Karnazes has a wife and two kids, and he worked a 9-to-5 job for the first eight years of his quest to transcend his own limits. Finding four hours for a 30-mile run during the day was next to impossible. The solution: sleep less. “Forgoing sleep is the only way I’ve figured out how to fit it all in,” he says, noting that running in the dark can be soothing. Plus, there’s less traffic to contend with. He now gets about four hours of shut-eye a night. Before he started running, however, he was just a regular guy who got a regular eight. As he started to run more, he found that he could sleep less. The National Sleep Foundation reports that exercise does lead to more restful sleep, and Karnazes takes this idea to the extreme. “The human body,” he says, “is capable of extraordinary feats.”

“The human body has limitations,” Karnazes says. “The human spirit is boundless.” Your mind, in other words, is your most important muscle. As a running buddy told him: “Life is not a journey to the grave with the intention to arrive safely in a pretty and well-preserved body, but rather to skid in broadside, thoroughly used up, totally worn out, and loudly proclaiming: Wow!! What a ride!”

Karnazes wears a souped-up Timex that monitors his speed, distance, calories burned, and elevation, all of which is critical for deciding when to order the next pizza while in the midst of a 200-mile trek. Besides letting him order a pie on the run, his cell phone uses specialized GPS software to broadcast his location to the Internet for all to see. It’s fun to follow his icon rolling across the digital landscape, but it’s also useful when Karnazes disappears into the night. If he ever pushes himself too hard and collapses, his people can locate him. And fans would know something was wrong if his signal landed on top of a hospital icon.

If something goes wrong – and it inevitably will – it’s usually with Karnazes’ feet. In races and on training runs, he has battled giant, foot-devouring blisters. A surprisingly effective treatment: Krazy Glue. Pop the blister, slather the wound with the super-adhesive, and voilà – your foot is ready to take a beating again. The glue acts as a kind of indestructible second skin and has helped Karnazes finish competitions he wouldn’t have otherwise. (Officially, Krazy Glue recommends avoiding all contact with skin.)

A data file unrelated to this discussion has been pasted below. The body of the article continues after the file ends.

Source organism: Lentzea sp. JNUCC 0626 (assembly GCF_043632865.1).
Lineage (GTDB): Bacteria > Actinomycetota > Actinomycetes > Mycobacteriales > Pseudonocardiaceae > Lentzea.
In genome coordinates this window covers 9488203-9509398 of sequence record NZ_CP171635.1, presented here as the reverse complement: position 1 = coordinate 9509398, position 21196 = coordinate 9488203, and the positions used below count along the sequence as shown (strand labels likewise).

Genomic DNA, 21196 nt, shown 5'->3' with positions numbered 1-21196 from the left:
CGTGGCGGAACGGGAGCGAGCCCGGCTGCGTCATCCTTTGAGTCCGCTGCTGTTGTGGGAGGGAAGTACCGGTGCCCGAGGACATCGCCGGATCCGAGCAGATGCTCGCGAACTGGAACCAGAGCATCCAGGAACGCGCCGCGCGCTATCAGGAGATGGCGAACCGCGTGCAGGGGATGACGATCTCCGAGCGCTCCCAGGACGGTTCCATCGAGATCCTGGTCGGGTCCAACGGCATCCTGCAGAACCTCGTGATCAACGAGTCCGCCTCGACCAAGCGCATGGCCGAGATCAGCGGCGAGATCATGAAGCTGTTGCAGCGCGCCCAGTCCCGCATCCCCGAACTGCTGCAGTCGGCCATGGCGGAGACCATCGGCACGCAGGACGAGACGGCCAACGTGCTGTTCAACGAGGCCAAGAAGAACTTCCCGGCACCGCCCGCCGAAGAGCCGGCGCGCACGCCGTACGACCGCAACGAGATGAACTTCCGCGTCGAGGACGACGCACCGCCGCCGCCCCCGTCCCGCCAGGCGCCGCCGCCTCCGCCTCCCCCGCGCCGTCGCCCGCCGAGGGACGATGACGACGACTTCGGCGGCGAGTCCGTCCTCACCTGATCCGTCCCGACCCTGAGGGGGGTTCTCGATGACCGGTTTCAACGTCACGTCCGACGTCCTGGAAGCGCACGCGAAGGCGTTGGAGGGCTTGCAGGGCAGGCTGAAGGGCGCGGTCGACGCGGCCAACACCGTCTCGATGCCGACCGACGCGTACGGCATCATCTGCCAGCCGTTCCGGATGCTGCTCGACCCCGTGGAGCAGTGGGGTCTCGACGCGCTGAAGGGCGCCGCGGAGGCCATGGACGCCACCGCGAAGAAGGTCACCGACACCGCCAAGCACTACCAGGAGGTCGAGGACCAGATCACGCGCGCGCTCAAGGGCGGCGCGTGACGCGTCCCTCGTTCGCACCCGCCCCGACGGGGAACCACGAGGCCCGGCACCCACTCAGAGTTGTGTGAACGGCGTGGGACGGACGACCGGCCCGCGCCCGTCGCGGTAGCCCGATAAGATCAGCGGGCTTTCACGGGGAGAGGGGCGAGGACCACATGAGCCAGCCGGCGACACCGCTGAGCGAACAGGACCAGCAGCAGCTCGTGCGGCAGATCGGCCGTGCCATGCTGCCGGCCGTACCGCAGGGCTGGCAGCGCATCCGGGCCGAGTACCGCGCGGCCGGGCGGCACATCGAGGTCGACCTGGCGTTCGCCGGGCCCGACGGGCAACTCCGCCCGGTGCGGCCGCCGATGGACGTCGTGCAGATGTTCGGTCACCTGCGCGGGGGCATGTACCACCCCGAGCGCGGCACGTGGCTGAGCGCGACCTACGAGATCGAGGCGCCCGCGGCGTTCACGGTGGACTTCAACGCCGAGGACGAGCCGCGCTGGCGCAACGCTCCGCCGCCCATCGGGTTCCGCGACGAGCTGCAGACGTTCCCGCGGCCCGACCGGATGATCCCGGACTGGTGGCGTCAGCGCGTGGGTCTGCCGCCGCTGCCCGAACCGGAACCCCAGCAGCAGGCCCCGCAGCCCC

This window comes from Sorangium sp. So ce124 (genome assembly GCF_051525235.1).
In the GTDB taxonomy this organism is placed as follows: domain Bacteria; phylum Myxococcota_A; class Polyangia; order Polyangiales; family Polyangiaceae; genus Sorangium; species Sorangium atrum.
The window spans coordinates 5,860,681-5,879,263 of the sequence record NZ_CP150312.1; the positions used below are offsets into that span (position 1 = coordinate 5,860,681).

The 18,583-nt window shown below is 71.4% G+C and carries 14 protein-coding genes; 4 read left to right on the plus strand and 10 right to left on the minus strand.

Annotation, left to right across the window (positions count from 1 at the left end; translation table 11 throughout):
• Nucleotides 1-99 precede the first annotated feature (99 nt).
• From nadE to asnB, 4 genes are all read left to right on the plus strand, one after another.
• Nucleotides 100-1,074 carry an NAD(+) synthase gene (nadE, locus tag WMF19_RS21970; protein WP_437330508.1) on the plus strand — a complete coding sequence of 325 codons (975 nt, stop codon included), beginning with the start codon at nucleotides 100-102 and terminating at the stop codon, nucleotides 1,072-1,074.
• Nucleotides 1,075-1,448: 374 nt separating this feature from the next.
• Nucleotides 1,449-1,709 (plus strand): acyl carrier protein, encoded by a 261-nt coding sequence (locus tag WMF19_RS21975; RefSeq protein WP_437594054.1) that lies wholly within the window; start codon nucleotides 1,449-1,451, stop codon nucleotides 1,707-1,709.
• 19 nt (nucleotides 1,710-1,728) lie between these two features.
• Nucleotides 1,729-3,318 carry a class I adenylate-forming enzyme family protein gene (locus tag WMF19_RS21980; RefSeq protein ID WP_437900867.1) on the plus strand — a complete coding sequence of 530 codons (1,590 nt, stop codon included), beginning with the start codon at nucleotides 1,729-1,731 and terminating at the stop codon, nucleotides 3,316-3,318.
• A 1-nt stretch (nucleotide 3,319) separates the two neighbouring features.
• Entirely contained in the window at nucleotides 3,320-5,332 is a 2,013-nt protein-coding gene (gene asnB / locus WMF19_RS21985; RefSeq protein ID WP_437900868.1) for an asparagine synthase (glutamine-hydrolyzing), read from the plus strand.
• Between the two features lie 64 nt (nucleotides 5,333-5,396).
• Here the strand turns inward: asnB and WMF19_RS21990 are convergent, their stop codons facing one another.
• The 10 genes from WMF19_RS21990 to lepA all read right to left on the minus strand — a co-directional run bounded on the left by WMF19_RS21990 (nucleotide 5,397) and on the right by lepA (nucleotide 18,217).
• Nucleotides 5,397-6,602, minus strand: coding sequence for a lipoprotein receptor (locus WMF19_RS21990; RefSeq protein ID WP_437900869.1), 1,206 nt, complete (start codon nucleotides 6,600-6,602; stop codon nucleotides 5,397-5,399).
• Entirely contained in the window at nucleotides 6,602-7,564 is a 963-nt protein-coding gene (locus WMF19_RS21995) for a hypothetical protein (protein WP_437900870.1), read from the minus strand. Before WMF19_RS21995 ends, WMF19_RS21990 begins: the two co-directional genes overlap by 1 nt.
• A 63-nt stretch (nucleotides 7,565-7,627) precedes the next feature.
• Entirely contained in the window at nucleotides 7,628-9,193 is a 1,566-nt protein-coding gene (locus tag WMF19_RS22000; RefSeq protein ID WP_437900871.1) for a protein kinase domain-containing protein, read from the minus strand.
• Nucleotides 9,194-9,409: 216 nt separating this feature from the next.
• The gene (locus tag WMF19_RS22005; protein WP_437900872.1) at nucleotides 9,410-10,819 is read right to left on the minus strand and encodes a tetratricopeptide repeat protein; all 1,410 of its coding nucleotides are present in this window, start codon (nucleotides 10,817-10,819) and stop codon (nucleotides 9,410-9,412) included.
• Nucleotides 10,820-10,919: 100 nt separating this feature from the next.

If you’re going to explore the boundaries of human endurance, you’ll have to learn to adapt to more and more pain. To prepare for the searing heat of the Badwater race, Karnazes went on 30-mile jogs wearing a ski parka over a wool sweater. He trained himself to urinate while running. He got so he could go out and run a marathon on any given day – no mileage buildup or tapering required. This training made the extreme seem ordinary and made the impossible seem the next logical step. Eventually, when he grew accustomed to the pain, it stopped hurting. “There is magic in misery,” he says.

Before he became Superman, Karnazes was the Clark Kent of the PR world: a humdrum marketing executive at a pharmaceutical company. But in the past three years, he’s published a memoir, nabbed a sponsorship from the North Face, appeared on Late Show With David Letterman, and gotten himself on the cover of a handful of magazines. The book and the North Face contract generate enough money to support his family, and the high profile translates into maximum motivation: Failure is scarier when the family income is on the line.

Fifty-six miles into his first Western States Endurance Run – one of the oldest 100-mile races in the country – Karnazes found himself alone entering a canyon at twilight. It was tough going – the trek boasts a total elevation change of 38,000 feet. With 44 miles to go, his spirit was flagging, but he found a way to make it seem conquerable: He remembered the next checkpoint would leave only a marathon and two 10Ks left to go. He knew he could run each leg, and that helped him achieve the whole.

Forget tequila. Karnazes has given up hard drinking. His big vice these days: chocolate-covered espresso beans.